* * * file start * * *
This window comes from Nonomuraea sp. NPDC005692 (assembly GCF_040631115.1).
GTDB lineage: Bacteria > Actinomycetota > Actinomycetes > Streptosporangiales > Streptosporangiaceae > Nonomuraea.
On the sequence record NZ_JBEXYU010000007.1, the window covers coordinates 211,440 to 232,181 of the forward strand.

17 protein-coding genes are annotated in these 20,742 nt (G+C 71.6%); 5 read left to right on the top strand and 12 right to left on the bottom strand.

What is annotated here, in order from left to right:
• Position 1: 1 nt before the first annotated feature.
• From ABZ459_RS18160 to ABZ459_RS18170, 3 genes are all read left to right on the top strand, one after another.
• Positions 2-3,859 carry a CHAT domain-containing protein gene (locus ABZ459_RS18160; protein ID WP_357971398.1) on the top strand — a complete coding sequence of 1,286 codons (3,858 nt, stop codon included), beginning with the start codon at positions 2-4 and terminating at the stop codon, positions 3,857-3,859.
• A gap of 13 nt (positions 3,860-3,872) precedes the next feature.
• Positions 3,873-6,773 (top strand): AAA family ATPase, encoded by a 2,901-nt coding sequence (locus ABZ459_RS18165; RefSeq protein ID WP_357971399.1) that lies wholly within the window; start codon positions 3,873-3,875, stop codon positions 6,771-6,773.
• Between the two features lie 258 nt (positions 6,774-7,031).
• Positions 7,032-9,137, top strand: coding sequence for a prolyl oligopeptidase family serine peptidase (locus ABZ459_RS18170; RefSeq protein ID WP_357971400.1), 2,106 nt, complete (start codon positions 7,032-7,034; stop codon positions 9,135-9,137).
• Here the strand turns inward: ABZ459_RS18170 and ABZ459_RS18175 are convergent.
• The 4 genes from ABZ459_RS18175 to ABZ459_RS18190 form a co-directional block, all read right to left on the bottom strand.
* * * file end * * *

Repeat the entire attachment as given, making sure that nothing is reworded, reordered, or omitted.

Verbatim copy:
This window comes from Nonomuraea sp. NPDC005692 (assembly GCF_040631115.1).
GTDB lineage: Bacteria > Actinomycetota > Actinomycetes > Streptosporangiales > Streptosporangiaceae > Nonomuraea.
On the sequence record NZ_JBEXYU010000007.1, the window covers coordinates 211,440 to 232,181 of the forward strand.

17 protein-coding genes are annotated in these 20,742 nt (G+C 71.6%); 5 read left to right on the top strand and 12 right to left on the bottom strand.

What is annotated here, in order from left to right:
• Position 1: 1 nt before the first annotated feature.
• From ABZ459_RS18160 to ABZ459_RS18170, 3 genes are all read left to right on the top strand, one after another.
• Positions 2-3,859 carry a CHAT domain-containing protein gene (locus ABZ459_RS18160; protein ID WP_357971398.1) on the top strand — a complete coding sequence of 1,286 codons (3,858 nt, stop codon included), beginning with the start codon at positions 2-4 and terminating at the stop codon, positions 3,857-3,859.
• A gap of 13 nt (positions 3,860-3,872) precedes the next feature.
• Positions 3,873-6,773 (top strand): AAA family ATPase, encoded by a 2,901-nt coding sequence (locus ABZ459_RS18165; RefSeq protein ID WP_357971399.1) that lies wholly within the window; start codon positions 3,873-3,875, stop codon positions 6,771-6,773.
• Between the two features lie 258 nt (positions 6,774-7,031).
• Positions 7,032-9,137, top strand: coding sequence for a prolyl oligopeptidase family serine peptidase (locus ABZ459_RS18170; RefSeq protein ID WP_357971400.1), 2,106 nt, complete (start codon positions 7,032-7,034; stop codon positions 9,135-9,137).
• Here the strand turns inward: ABZ459_RS18170 and ABZ459_RS18175 are convergent.
• The 4 genes from ABZ459_RS18175 to ABZ459_RS18190 form a co-directional block, all read right to left on the bottom strand.